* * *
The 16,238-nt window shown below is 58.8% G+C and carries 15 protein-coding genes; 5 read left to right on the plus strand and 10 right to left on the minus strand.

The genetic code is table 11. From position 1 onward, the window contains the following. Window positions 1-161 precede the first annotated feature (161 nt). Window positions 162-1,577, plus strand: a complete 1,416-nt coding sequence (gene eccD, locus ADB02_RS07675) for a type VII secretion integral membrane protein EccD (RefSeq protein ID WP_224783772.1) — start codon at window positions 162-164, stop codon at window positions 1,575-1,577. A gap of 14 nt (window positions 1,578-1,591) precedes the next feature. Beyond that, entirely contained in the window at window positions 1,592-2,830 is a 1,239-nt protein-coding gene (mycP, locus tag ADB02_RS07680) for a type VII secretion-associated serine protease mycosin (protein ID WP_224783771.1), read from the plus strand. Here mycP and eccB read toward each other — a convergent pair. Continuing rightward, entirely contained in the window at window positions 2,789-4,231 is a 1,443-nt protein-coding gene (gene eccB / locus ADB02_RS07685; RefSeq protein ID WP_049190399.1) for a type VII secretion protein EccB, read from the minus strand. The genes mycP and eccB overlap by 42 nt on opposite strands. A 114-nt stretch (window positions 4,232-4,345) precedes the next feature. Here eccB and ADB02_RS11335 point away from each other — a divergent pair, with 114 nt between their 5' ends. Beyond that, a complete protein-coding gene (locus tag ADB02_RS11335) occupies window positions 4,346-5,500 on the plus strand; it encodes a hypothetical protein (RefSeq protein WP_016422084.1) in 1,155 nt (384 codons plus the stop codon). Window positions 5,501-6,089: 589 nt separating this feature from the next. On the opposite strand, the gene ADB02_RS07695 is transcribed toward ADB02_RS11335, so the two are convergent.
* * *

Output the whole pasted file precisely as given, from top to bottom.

The 16,238-nt window shown below is 58.8% G+C and carries 15 protein-coding genes; 5 read left to right on the plus strand and 10 right to left on the minus strand.

The genetic code is table 11. From position 1 onward, the window contains the following. Window positions 1-161 precede the first annotated feature (161 nt). Window positions 162-1,577, plus strand: a complete 1,416-nt coding sequence (gene eccD, locus ADB02_RS07675) for a type VII secretion integral membrane protein EccD (RefSeq protein ID WP_224783772.1) — start codon at window positions 162-164, stop codon at window positions 1,575-1,577. A gap of 14 nt (window positions 1,578-1,591) precedes the next feature. Beyond that, entirely contained in the window at window positions 1,592-2,830 is a 1,239-nt protein-coding gene (mycP, locus tag ADB02_RS07680) for a type VII secretion-associated serine protease mycosin (protein ID WP_224783771.1), read from the plus strand. Here mycP and eccB read toward each other — a convergent pair. Continuing rightward, entirely contained in the window at window positions 2,789-4,231 is a 1,443-nt protein-coding gene (gene eccB / locus ADB02_RS07685; RefSeq protein ID WP_049190399.1) for a type VII secretion protein EccB, read from the minus strand. The genes mycP and eccB overlap by 42 nt on opposite strands. A 114-nt stretch (window positions 4,232-4,345) precedes the next feature. Here eccB and ADB02_RS11335 point away from each other — a divergent pair, with 114 nt between their 5' ends. Beyond that, a complete protein-coding gene (locus tag ADB02_RS11335) occupies window positions 4,346-5,500 on the plus strand; it encodes a hypothetical protein (RefSeq protein WP_016422084.1) in 1,155 nt (384 codons plus the stop codon). Window positions 5,501-6,089: 589 nt separating this feature from the next. On the opposite strand, the gene ADB02_RS07695 is transcribed toward ADB02_RS11335, so the two are convergent.